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U.S.-Georgia Security Talks
Civil Georgia, Tbilisi / 20 Oct.'09 / 17:27

 U.S. long-term committment to Georgia’s defense reforms;
 In short-term focus made on training, education, doctrine;
 ’Concerns over Russia’s lack of compliance with ceasefire terms’
 No consultations on BMD with non-NATO members;

The U.S. assistance to Georgia’s defense reforms is “a long-term commitment” with current focus on training, education and doctrine, Alexander Vershbow, the U.S. assistant secretary of defense for international security affairs, said in Tbilisi on October 20.

Vershbow led an interagency U.S. government team, which visited Georgia on October 19-20, to launch the first round of meetings of working group on security issues in frames of the U.S.-Georgia Charter on Strategic Partnership.

The working group is one of those four bilateral groups, which will address priority areas identified by the Charter. Democracy, economic development and people-to-people relations are three other areas.

“For obvious reasons this working group [on security issues] is of special importance for us,” Giga Bokeria, the Georgian deputy foreign minister, said at a joint news conference with Vershbow after the meeting of the group.

Vershbow said at the same news conference that Georgia’s progress in defense reforms, including in frames of NATO’s Annual National Program, as well as Georgia’s planned contributions to NATO operations in Afghanistan were discussed at the meeting.

“Security cooperation is one way that we can support Georgia’s sovereignty and independence and its Euro-Atlantic aspirations and to promote stability in the region,” Vershbow said.

“Current focus is on doctrine, education and training and preparation for Georgia’s Afghan deployment,” he said. Military instructors from U.S. Marine Corps are now training a Georgian battalion ahead of its deployment in Afghanistan.

He said that this approach of making focus on increase of professionalism of the Georgian army would “lay the basis for modernization of Georgia’s defense capabilities.”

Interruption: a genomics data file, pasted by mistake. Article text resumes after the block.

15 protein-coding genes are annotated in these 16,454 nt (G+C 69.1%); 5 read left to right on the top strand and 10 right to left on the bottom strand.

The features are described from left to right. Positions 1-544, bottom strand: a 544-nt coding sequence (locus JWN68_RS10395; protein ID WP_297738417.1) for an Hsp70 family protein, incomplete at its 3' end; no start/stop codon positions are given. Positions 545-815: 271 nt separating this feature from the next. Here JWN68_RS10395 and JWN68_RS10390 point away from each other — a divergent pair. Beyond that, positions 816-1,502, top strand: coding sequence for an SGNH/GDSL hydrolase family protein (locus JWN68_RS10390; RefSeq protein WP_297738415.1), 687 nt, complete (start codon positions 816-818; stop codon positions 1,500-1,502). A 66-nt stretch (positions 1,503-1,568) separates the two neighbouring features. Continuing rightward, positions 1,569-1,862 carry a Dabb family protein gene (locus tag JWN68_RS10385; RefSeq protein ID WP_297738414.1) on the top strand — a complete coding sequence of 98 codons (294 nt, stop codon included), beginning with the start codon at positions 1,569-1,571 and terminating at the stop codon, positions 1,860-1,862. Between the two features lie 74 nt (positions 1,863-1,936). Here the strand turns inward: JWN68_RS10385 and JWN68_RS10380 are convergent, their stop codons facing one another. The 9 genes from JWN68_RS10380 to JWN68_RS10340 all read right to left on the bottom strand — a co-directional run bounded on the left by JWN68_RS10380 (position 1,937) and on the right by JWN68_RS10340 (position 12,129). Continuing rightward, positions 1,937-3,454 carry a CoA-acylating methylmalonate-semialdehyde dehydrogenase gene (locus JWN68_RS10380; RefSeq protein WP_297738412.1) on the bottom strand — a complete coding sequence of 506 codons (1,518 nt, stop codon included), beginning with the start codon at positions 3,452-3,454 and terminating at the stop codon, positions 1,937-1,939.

“At the same time we are not taking any steps that will be counter-productive to our mutual goals of promoting peace and stability in the region, he added.

He also said that Georgia’s security was a broader issue, “which is also a function of continued progress of political reform, development of a robust market economy and we intend to support Georgia in this way as well.”

Asked about Russia’s calls for arms embargo on Georgia, Vershbow responded by echoing remarks of Secretary of State Hillary Clinton made in Moscow on October 14, that “Georgia has the right to feel secure and as a sovereign nation Georgia has the right to defend itself.”

“At the same time Georgia has the responsibility… to contribute stability in the region,” he said and added that Georgia “fully accepts its responsibility.”

“We are committed to a long-term process to help Georgia with its defense reforms and its defense modernization. But it will focus - in a short-term – on doctrine, education and training so that one can see improvement of professional standards of the Georgian armed forces,” Vershbow added.

Giga Bokeria said that Georgia “clearly understand that responsibility.”

“We are firm in our commitment to follow [August 12, 2008] ceasefire agreement... and we have already taken steps to make the situation transparent in this regard,” the Georgian Deputy Foreign Minister said. “But at the same time, as it was noted here, Georgia has the legitimate right to have efficient defense capabilities.”

“Training, education, doctrine are those directions, which are fundament for establishment of Georgia’s long-term efficient defense capabilities,” he added.

Asked about compliance with the August 12 ceasefire agreement by Russia, Vershbow responded: “We do have concerns about lack of full compliance on the part of Russia with some elements of the August [12], 2008 ceasefire agreement.”

“We discussed these issues with Russia; we’re also trying to find the way to put international presence back into the occupied territories in order to contribute to de-escalation of tensions, similar to the way the EU monitors are contributing to transparency and confidence-building here on the territory controlled by the Georgian government,” he said.

At the news conference, Vershbow also said that the U.S. was not considering deployment of any elements of ballistic missile defense (BMD) system on non-NATO member states.

“We are not consulting with any non-NATO countries and we do not envisage the emplacement of elements of our new architecture on the territory of non-member states,” Vershbow said.

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